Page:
We now estimate that, thanks to our reforms, there will be nearly 1 million installations under the FITs scheme by 2014-15, compared with only 350,000 under the old scheme. Final numbers will of course depend on future technology costs and market growth. As for household share, 97% of current installations are classified as domestic, and it is likely that the majority will continue to fall into that category.
The feed-in tariff regime, as recently reformed by the Secretary of State, strikes a fair balance between those who install solar PV and the consumer who meets the cost. It will result in far more installations and it will be more popular. Does my right hon. Friend agree that, in a democracy, striking that balance in achieving his renewal energy targets and the consequent support of the people should always be his objective?
I think I can agree with that. My hon. Friend is right to say that our reforms will boost solar power, help more families and reduce costs in consumer bills.
The way in which this has been handled has been a bit of a disaster. I accept that the Minister has made some changes, but they have been detrimental to the overall confidence in the scheme. Putting that to one side for a moment, may I ask him to look seriously at enabling bigger entities such as community centres, schools and other community facilities to benefit from the scheme, to provide a kick-start over and above that given to the householders who participate in it?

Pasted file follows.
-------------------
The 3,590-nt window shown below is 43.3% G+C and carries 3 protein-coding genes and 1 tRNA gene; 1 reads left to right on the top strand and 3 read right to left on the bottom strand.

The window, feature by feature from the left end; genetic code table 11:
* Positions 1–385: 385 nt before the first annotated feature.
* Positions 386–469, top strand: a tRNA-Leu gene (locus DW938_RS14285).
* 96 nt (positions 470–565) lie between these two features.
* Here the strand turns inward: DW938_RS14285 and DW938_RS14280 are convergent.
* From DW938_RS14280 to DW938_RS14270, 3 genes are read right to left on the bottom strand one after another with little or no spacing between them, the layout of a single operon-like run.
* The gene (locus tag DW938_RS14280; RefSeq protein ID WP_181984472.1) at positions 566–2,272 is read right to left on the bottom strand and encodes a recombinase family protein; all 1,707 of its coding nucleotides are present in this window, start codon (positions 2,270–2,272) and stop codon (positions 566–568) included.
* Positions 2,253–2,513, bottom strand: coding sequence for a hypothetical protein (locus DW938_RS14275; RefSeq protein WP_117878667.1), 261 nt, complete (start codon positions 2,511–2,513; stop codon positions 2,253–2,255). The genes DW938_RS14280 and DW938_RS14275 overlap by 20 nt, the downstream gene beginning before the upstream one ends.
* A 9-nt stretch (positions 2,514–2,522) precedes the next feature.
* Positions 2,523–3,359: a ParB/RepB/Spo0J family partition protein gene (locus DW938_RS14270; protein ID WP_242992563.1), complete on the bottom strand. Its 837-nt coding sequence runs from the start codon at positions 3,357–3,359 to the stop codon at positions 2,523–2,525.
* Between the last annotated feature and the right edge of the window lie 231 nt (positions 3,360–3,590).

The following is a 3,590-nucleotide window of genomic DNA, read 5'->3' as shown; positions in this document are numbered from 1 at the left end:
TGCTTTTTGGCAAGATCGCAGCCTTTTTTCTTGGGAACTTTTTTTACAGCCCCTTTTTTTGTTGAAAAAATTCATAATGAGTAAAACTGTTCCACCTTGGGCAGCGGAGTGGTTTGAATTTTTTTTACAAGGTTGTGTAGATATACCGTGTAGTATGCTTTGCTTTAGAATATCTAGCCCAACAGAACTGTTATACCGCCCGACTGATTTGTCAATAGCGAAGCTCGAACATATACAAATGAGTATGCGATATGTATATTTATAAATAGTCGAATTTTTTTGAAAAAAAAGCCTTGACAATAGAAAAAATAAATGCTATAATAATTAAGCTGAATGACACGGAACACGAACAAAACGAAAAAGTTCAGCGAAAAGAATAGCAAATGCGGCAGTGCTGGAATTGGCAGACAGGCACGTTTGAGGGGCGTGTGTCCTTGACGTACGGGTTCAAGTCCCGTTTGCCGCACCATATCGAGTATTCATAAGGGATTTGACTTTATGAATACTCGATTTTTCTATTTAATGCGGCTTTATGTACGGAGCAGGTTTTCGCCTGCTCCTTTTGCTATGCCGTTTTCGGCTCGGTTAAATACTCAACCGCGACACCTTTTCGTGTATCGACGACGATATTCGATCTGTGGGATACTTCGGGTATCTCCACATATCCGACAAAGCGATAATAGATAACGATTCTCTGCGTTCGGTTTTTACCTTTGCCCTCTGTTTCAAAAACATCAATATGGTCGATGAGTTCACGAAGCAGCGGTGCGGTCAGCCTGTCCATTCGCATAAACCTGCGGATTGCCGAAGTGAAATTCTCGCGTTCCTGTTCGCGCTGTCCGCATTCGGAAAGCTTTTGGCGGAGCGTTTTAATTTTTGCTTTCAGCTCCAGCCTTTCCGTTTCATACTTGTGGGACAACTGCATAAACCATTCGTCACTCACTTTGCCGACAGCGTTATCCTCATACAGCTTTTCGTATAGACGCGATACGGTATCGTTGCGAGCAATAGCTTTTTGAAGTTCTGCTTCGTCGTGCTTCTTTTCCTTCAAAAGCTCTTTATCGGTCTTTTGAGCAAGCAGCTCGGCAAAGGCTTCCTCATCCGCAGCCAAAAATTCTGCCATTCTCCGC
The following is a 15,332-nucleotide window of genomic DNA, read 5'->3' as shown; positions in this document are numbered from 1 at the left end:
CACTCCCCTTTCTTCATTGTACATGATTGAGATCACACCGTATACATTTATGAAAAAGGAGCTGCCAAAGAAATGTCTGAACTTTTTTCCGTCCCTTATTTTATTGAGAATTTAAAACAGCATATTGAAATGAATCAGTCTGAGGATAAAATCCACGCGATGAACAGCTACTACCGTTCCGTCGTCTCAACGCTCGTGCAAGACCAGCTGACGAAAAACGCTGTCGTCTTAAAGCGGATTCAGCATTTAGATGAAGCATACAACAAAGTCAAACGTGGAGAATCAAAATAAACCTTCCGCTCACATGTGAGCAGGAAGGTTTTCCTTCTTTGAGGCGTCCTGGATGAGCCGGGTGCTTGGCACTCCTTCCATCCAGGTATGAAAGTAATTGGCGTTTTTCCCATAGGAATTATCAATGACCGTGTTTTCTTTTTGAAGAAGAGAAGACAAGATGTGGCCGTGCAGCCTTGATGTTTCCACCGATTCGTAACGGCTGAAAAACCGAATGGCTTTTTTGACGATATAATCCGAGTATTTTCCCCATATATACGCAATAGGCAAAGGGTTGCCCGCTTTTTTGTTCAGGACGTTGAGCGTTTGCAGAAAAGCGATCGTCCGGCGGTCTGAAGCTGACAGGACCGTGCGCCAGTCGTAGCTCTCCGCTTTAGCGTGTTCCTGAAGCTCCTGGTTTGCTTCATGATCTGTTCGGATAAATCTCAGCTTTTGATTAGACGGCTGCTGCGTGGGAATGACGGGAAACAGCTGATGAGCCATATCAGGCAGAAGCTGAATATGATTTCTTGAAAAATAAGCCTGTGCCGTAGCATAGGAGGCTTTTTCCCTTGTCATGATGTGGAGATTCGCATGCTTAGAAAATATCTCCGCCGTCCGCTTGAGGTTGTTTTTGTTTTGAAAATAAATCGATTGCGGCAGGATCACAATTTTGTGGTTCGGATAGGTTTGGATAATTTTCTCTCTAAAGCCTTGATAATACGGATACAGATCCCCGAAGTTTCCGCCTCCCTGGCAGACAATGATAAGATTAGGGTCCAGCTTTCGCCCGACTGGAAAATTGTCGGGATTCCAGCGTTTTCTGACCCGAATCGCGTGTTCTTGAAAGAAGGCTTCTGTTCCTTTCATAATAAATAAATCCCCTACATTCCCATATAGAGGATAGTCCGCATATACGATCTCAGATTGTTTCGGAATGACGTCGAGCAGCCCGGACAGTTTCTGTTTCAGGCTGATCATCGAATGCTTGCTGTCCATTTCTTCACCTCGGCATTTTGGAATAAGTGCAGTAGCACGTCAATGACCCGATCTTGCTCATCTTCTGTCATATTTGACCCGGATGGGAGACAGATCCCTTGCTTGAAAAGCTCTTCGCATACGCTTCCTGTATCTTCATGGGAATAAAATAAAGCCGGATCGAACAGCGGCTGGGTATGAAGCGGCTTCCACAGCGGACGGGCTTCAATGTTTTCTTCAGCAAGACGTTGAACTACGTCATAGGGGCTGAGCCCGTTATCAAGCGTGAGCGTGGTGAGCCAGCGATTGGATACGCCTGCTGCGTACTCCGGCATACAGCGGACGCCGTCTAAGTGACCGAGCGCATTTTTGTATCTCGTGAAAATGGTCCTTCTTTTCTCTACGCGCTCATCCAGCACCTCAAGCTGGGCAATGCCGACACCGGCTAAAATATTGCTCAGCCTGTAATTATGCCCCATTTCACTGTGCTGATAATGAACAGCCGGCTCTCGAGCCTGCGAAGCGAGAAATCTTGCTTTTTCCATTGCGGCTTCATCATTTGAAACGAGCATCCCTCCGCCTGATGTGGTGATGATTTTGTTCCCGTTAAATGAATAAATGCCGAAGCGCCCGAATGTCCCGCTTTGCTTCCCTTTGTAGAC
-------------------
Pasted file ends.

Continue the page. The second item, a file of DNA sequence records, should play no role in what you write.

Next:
In our proposals, smaller community projects will benefit from the decision to apply only the lower aggregated tariff to generators with more than 25 installations. We are now consulting on a definition of “community” and on how that could be used, including a possible tariff guarantee process and a higher rate for community-owned multi-installations, compared with commercial ones. I have to say to the right hon. Gentleman that that type of community approach was not in the old scheme.